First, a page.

• H04RLOUDSPEAKERS, MICROPHONES, GRAMOPHONE PICK-UPS OR LIKE ACOUSTIC ELECTROMECHANICAL TRANSDUCERS; DEAF-AID SETS; PUBLIC ADDRESS SYSTEMS
    • H04R27/00Public address systems
    • HELECTRICITY
    • H04ELECTRIC COMMUNICATION TECHNIQUE
    • H04SSTEREOPHONIC SYSTEMS 
    • H04S7/00Indicating arrangements; Control arrangements, e.g. balance control
    • H04S7/30Control circuits for electronic adaptation of the sound field
    • HELECTRICITY
    • H04ELECTRIC COMMUNICATION TECHNIQUE
    • H04RLOUDSPEAKERS, MICROPHONES, GRAMOPHONE PICK-UPS OR LIKE ACOUSTIC ELECTROMECHANICAL TRANSDUCERS; DEAF-AID SETS; PUBLIC ADDRESS SYSTEMS
    • H04R2227/00Details of public address [PA] systems covered by H04R27/00 but not provided for in any of its subgroups
    • H04R2227/003Digital PA systems using, e.g. LAN or internet
    • HELECTRICITY
    • H04ELECTRIC COMMUNICATION TECHNIQUE
    • H04RLOUDSPEAKERS, MICROPHONES, GRAMOPHONE PICK-UPS OR LIKE ACOUSTIC ELECTROMECHANICAL TRANSDUCERS; DEAF-AID SETS; PUBLIC ADDRESS SYSTEMS
    • H04R2227/00Details of public address [PA] systems covered by H04R27/00 but not provided for in any of its subgroups
    • H04R2227/009Signal processing in [PA] systems to enhance the speech intelligibility

Abstract

A gaming system includes a central server linked to user stations defining gaming zones each defined as comprising one or more of said user stations. The server analyzes ambient conditions and generates baseline audio files for the user stations. The stations each include a gaming terminal, and sound receiving and emitting devices. The user stations sample ambient sounds and generate a representative audio file for analysis by the central server. The stations further enable users to select external sounds for local sound suppression, and can direct the sound emitting devices to emit sound waves for locally suppressing the selected external sounds. The stations extract user station-specific sound signatures from a combination of the local audio file and the baseline audio file, and direct the sound emitting devices to locally amplify sounds associated with the extracted user station-specific sound signatures.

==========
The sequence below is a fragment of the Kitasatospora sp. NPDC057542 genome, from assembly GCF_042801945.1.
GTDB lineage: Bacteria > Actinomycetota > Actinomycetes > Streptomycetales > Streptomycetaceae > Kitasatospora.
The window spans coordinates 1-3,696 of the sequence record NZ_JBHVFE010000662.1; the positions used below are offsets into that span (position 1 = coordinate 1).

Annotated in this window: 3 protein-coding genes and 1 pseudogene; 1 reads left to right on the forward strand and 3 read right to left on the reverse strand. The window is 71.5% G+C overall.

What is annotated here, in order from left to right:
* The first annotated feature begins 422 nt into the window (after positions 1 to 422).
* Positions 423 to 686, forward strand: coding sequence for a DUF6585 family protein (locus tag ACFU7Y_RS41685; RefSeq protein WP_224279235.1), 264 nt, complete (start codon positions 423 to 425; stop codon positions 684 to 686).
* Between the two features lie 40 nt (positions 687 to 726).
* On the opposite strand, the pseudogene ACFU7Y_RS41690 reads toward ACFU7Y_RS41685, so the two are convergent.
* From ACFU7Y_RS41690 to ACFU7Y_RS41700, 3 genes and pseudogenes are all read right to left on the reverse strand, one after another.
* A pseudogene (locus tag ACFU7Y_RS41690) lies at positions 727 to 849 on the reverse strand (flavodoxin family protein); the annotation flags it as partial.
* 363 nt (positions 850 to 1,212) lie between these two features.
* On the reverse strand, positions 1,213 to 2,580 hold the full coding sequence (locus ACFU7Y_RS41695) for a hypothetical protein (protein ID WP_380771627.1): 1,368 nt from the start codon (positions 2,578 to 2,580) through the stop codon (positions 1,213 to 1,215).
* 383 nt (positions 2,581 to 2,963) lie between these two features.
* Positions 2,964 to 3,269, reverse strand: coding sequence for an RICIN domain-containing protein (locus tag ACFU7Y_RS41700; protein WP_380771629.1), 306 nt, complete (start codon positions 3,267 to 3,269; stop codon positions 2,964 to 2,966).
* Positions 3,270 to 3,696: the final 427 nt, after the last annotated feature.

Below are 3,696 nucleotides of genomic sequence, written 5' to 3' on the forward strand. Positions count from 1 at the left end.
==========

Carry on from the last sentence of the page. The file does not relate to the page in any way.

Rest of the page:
Description

A portion of the disclosure of this patent document contains material that is subject to copyright protection. The copyright owner has no objection to the reproduction of the patent document or the patent disclosure, as it appears in the U.S. Patent and Trademark Office patent file or records, but otherwise reserves all copyright rights whatsoever.

CROSS-REFERENCES TO RELATED APPLICATIONS

This application claims benefit of the following patent application(s) which is/are hereby incorporated by reference: None

BACKGROUND OF THE INVENTION

The present invention relates generally to noise suppression methods for gaming systems.

More particularly, the present invention relates to a local network of gaming systems that interact for the purpose of dynamic external noise suppression for the benefit of users of individual gaming machines.

BRIEF SUMMARY OF THE INVENTION

In accordance with various embodiments of the present invention, sound cancellation is incorporated into the headrest of a patron's seat or elevated rear speakers to block noise from reaching their ears.

In one aspect of an invention as described herein, 3D sound is projected from the gaming machine to the patron to maximize their enjoyment of the game. This could be either produced inside the machine as a sound wave reaching out to the patron or pushed wirelessly to the seat/head rest/rear speakers/headphones and projected to the patron on top of the noise cancellation wave(s).

In another aspect, using the network, each gaming machine can report back to machines near it the sounds it deems correct for its sphere of influence and then be able to have the other machines cancel that sound out of their sphere of influence. Each machine would deduct the sound(s) from its neighbors effectively canceling out extraneous noise from other gaming machines.

In another aspect, all machines could indicate what they consider background noise and eliminate it.

These aspects can address one of the biggest issues with sound cancellation, which is the determination of what is noise and what is valuable data.

In a particular embodiment of an invention as described herein, a gaming system includes a central server linked to user stations defining gaming zones each defined as comprising one or more of said user stations. The server analyzes ambient conditions and generates baseline audio files for the user stations. The stations each include a gaming terminal, and sound receiving and emitting devices. The user stations sample ambient sounds and generate a representative audio file for analysis by the central server. The stations further enable users to select external sounds for local sound suppression, and can direct the sound emitting devices to emit sound waves for locally suppressing the selected external sounds. The stations extract user station-specific sound signatures from a combination of the local audio file and the baseline audio file, and direct the sound emitting devices to locally amplify sounds associated with the extracted user station-specific sound signatures.